Seven Competitive Advantages of the Modern Treasurers
In today’s rapidly changing environment, treasurers face wide and varied challenges. Regulatory developments are amplifying treasurers’ compliance challenges, while the threat of external fraud has escalated as cybercriminals adopt more sophisticated techniques. At the same time, treasurers continue to face perennial challenges such as managing cash effectively, optimizing working capital and centralizing payments.
In this climate, treasurers need to take advantage of the available tools, techniques and technology in order to overcome the challenges and operate as efficiently as possible. In particular, treasurers can focus on the following seven areas to give themselves a competitive advantage in this challenging market:
- Reducing risk with cloud solutions
- Achieving consistency with payment factories
- Reducing intercompany payments with multilateral netting
- Unlocking free cash flow with supply chain finance
- Improving fraud prevention and detection
- Creating a robust business continuity plan
- Ensuring regulatory compliance
Read on to find out how treasurers can leverage these topics to benefit their businesses and improve their competitive positioning.
Table of Contents
- 1. Reducing Risk with Cloud Solutions
- 2. Achieving Consistency with Payment Factories
- 3. Reducing Intercompany Payments with Multilateral Netting
- 4. Unlocking Free Cash Flow with Supply Chain Finance
- 5. Improving Fraud Prevention and Detection
- 6. Creating a Robust Business Continuity Plan
- 7. Ensuring Regulatory Compliance
1. Reducing Risk with Cloud Solutions
Cloud is more than a buzzword: treasurers who use cloud solutions can see numerous benefits, from lower implementation costs to easier access to the newest innovations in software. Typically, cloud providers will have backup data centers based in low-risk locations. These data centers will have full replication of the company’s login protocols and ERP interfaces, avoiding the risk of service disruption.
Cloud solutions can also reduce treasury-related risks in a number of ways. For one thing, the risk of obsolescence is eliminated: unlike installed software, cloud solutions do not need to be replaced every few years. For another, data is held at a secure location, reducing employee-related risks and shifting IT’s role from one of hosting to one of evaluation.
In addition, cloud solutions offer the following advantages over solutions hosted on the company’s premises:
- Business continuity. Cloud-based treasury systems can be accessed away from the office, providing invaluable business continuity benefits if the office cannot be accessed for any reason.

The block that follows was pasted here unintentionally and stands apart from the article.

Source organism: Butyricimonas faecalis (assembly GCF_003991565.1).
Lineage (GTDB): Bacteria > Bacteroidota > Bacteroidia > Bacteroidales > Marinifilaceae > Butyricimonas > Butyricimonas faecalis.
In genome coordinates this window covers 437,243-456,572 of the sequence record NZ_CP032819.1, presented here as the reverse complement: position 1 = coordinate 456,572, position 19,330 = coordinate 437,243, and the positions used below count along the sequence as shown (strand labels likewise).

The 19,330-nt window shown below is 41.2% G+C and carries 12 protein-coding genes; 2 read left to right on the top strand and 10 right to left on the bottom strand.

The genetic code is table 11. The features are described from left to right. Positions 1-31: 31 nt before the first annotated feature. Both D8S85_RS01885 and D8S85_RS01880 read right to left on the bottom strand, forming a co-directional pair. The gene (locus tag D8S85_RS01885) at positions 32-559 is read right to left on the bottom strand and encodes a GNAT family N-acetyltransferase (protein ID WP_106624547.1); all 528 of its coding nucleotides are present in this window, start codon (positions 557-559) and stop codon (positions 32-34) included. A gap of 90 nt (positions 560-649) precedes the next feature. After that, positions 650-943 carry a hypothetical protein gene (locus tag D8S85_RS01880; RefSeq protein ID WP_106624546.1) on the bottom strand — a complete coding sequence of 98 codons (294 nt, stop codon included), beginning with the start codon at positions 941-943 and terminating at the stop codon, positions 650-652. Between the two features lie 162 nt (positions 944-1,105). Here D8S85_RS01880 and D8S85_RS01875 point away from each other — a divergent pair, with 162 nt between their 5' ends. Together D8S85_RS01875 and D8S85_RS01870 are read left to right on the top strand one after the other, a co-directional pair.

- Fast implementation. Cloud treasury systems can be implemented much faster than onpremises solutions.
- Standardized workflows. Workflows can be standardized across different countries and regions.
- Scalability. Cloud-based systems can be rolled out to additional locations as the business expands.
- Easy updates. Cloud providers can update features and functionalities quickly and frequently, without the need for treasury involvement and without incurring additional costs.
2. Achieving Consistency with Payment Factories
Payments – and the centralization of payments across the organization – is another focal point for modern treasurers seeking a competitive advantage. Without centralization, a company’s payment processes tend to be fragmented and inconsistent. Manual processes are associated with a higher risk of error and fraud, while the need to support multiple different systems can lead to higher costs and greater inefficiency.
Payment centralization, which can be achieved using structures such as payment factories, can be used effectively as a means of standardizing companies’ payments processes. This can result in a number of benefits, including greater visibility over outgoing cash flows, streamlined banking relationships and improved control over the timing of payments. Risks can be reduced by adopting automated workflows and predefined approval limits. Concentrating payment flows on a single banking channel can also lead to lower transaction costs.
In order to set up a payments factory, treasury will need to work with representatives from other parts of the business, including accounting, accounts payable and supplier management, to map out how payment workflows will operate once the new structure is in place. Companies will also need to consider what type of software they will use to centralize their payment workflows.